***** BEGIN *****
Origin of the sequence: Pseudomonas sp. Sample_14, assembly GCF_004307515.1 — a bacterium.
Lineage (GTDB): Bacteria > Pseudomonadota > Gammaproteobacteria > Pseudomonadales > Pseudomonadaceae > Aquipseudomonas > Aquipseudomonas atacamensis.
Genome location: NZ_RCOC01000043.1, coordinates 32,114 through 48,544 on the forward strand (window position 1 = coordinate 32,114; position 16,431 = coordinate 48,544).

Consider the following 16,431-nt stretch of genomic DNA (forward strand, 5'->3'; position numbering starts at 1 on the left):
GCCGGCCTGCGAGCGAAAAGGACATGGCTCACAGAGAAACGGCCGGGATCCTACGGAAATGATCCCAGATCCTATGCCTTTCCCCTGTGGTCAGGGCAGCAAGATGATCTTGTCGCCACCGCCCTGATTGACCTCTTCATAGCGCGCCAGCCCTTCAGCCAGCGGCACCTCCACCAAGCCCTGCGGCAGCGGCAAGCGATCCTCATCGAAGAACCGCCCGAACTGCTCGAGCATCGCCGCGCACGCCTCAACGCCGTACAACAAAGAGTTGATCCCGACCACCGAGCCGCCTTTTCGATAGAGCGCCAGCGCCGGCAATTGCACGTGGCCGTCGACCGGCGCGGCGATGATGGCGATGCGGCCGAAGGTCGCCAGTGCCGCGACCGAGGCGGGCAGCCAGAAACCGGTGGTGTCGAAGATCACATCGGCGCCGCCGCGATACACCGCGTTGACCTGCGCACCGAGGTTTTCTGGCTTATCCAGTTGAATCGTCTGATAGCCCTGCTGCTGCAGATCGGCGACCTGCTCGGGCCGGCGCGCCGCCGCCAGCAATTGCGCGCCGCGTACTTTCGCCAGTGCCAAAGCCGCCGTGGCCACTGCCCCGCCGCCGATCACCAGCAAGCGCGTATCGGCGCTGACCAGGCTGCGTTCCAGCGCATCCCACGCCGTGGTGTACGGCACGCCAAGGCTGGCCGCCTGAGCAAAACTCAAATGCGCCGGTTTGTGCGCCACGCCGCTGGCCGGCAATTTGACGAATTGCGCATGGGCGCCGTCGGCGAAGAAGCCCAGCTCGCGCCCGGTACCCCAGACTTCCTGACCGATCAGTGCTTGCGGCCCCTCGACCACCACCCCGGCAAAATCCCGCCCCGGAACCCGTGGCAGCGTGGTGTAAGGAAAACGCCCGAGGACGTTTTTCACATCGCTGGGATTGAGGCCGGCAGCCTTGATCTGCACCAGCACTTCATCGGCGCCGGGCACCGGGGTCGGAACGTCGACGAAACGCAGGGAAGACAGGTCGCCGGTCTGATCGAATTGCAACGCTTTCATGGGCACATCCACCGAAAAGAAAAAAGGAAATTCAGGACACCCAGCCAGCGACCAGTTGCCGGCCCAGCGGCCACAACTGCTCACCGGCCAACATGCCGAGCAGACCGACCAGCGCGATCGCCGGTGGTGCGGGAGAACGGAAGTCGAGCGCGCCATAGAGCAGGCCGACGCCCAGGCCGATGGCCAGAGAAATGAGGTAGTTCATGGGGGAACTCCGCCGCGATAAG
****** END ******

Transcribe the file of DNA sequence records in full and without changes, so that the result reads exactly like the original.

Origin of the sequence: Pseudomonas sp. Sample_14, assembly GCF_004307515.1 — a bacterium.
Lineage (GTDB): Bacteria > Pseudomonadota > Gammaproteobacteria > Pseudomonadales > Pseudomonadaceae > Aquipseudomonas > Aquipseudomonas atacamensis.
Genome location: NZ_RCOC01000043.1, coordinates 32,114 through 48,544 on the forward strand (window position 1 = coordinate 32,114; position 16,431 = coordinate 48,544).

Consider the following 16,431-nt stretch of genomic DNA (forward strand, 5'->3'; position numbering starts at 1 on the left):
GCCGGCCTGCGAGCGAAAAGGACATGGCTCACAGAGAAACGGCCGGGATCCTACGGAAATGATCCCAGATCCTATGCCTTTCCCCTGTGGTCAGGGCAGCAAGATGATCTTGTCGCCACCGCCCTGATTGACCTCTTCATAGCGCGCCAGCCCTTCAGCCAGCGGCACCTCCACCAAGCCCTGCGGCAGCGGCAAGCGATCCTCATCGAAGAACCGCCCGAACTGCTCGAGCATCGCCGCGCACGCCTCAACGCCGTACAACAAAGAGTTGATCCCGACCACCGAGCCGCCTTTTCGATAGAGCGCCAGCGCCGGCAATTGCACGTGGCCGTCGACCGGCGCGGCGATGATGGCGATGCGGCCGAAGGTCGCCAGTGCCGCGACCGAGGCGGGCAGCCAGAAACCGGTGGTGTCGAAGATCACATCGGCGCCGCCGCGATACACCGCGTTGACCTGCGCACCGAGGTTTTCTGGCTTATCCAGTTGAATCGTCTGATAGCCCTGCTGCTGCAGATCGGCGACCTGCTCGGGCCGGCGCGCCGCCGCCAGCAATTGCGCGCCGCGTACTTTCGCCAGTGCCAAAGCCGCCGTGGCCACTGCCCCGCCGCCGATCACCAGCAAGCGCGTATCGGCGCTGACCAGGCTGCGTTCCAGCGCATCCCACGCCGTGGTGTACGGCACGCCAAGGCTGGCCGCCTGAGCAAAACTCAAATGCGCCGGTTTGTGCGCCACGCCGCTGGCCGGCAATTTGACGAATTGCGCATGGGCGCCGTCGGCGAAGAAGCCCAGCTCGCGCCCGGTACCCCAGACTTCCTGACCGATCAGTGCTTGCGGCCCCTCGACCACCACCCCGGCAAAATCCCGCCCCGGAACCCGTGGCAGCGTGGTGTAAGGAAAACGCCCGAGGACGTTTTTCACATCGCTGGGATTGAGGCCGGCAGCCTTGATCTGCACCAGCACTTCATCGGCGCCGGGCACCGGGGTCGGAACGTCGACGAAACGCAGGGAAGACAGGTCGCCGGTCTGATCGAATTGCAACGCTTTCATGGGCACATCCACCGAAAAGAAAAAAGGAAATTCAGGACACCCAGCCAGCGACCAGTTGCCGGCCCAGCGGCCACAACTGCTCACCGGCCAACATGCCGAGCAGACCGACCAGCGCGATCGCCGGTGGTGCGGGAGAACGGAAGTCGAGCGCGCCATAGAGCAGGCCGACGCCCAGGCCGATGGCCAGAGAAATGAGGTAGTTCATGGGGGAACTCCGCCGCGATAAG